Let's say you are borrowing a lantern from a neighbor because your house has a power outage. And then, the neighbor who will lend you the lantern asked you:

You: Hello, can I borrow your lantern?

Neighbor: (a) What do you need a lantern for? (B) why do you need a lantern?

What is the difference between that two?

  • 1
    Some pedants will be bothered by the first reply, since it ends in a preposition. Dec 27, 2019 at 16:45

1 Answer 1


At one level both are rather irritating questions! Obviously I need the lantern because I'm going somewhere that needs a light! Further, if I've got a power outage then my house is dark and, if he's lending me his lantern, his house isn't, so it's pretty clear why I need the lantern!

At another level, both are just small talk, an invitation to elaborate perhaps to given an idea of when the lantern might be returned.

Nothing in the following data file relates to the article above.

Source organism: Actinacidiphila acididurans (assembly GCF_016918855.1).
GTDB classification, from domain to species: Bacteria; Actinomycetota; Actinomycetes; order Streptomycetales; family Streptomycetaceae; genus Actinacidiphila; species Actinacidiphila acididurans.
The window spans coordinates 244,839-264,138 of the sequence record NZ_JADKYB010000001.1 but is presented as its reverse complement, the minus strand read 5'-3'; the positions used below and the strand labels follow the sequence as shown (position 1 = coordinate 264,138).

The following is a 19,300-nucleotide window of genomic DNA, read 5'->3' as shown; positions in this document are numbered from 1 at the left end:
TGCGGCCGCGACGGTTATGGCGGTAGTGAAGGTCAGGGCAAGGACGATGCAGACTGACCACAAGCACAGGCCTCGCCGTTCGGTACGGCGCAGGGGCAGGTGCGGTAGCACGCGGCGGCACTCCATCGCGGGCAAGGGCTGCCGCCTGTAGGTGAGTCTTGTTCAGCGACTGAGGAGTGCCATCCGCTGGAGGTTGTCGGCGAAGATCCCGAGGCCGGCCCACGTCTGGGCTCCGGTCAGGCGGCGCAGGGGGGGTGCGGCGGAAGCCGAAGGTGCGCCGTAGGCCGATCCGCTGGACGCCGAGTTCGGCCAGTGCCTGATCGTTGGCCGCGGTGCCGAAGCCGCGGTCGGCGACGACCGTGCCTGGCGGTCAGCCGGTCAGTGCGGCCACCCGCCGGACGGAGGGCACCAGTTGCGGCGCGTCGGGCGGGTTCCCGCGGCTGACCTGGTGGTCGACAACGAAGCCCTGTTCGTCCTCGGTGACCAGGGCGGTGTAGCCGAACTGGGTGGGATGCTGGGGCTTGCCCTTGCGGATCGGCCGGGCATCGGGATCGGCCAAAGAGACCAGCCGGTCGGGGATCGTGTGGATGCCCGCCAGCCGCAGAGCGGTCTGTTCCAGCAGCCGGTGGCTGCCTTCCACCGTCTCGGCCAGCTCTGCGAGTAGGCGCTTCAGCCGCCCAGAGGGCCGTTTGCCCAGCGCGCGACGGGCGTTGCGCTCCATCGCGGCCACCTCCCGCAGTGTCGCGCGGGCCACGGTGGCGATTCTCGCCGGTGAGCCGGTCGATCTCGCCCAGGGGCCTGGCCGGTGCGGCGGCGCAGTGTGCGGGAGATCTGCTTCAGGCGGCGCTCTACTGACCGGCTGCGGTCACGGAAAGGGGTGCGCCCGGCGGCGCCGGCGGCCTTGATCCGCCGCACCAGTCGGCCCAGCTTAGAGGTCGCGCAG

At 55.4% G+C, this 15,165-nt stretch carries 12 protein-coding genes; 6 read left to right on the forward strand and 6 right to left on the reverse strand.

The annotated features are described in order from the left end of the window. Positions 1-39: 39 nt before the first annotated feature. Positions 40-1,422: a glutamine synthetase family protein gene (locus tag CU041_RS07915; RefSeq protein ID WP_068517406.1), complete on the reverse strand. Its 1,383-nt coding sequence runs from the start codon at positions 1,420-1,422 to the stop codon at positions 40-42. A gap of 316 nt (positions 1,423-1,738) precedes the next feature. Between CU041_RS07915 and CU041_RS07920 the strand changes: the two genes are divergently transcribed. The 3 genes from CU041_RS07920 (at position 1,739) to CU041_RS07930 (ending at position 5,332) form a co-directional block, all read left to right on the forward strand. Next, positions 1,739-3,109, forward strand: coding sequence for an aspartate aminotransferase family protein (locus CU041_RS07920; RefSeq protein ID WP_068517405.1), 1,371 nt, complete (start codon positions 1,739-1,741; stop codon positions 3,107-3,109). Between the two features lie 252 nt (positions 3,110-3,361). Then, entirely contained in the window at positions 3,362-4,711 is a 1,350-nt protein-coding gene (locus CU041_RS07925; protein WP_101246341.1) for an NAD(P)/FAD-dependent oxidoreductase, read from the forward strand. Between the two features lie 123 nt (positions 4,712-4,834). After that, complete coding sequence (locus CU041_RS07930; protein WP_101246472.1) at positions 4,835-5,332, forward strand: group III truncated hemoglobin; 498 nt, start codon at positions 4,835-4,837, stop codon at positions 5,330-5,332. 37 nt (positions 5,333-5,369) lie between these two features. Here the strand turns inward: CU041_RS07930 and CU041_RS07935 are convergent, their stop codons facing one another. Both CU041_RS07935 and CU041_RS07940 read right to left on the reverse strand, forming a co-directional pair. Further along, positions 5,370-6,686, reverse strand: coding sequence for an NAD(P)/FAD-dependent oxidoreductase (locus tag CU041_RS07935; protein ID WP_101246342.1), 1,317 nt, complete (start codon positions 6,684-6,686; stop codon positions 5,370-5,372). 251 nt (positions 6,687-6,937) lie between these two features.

Well, I'm off to my cabin in the woods for 2 weeks ...


Just need to be able to see the circuit breakers down in my cellar, should have the lights back on pretty quickly.

We could interpret the questions literally: what do you need it for? That's asking the specific use. Most likely just an interested question, but could yield to a further discussion if there are special considerations in using that kind of lantern.

"Why do you need a lantern" may be enquiring about the circumstances leading to the need of the lantern. Could lead to discussions about preparedness for power cuts or the need for better maintenance.

The tone of voice might lead us to know how literally to take these questions. Without further indication I'd be seeing the general meaning to be identical, just small talk about the situation.

  • Nice thx. "What" is for specificity, whereas, the "why" is for conditional or something...
    – John Arvin
    Dec 27, 2019 at 15:26

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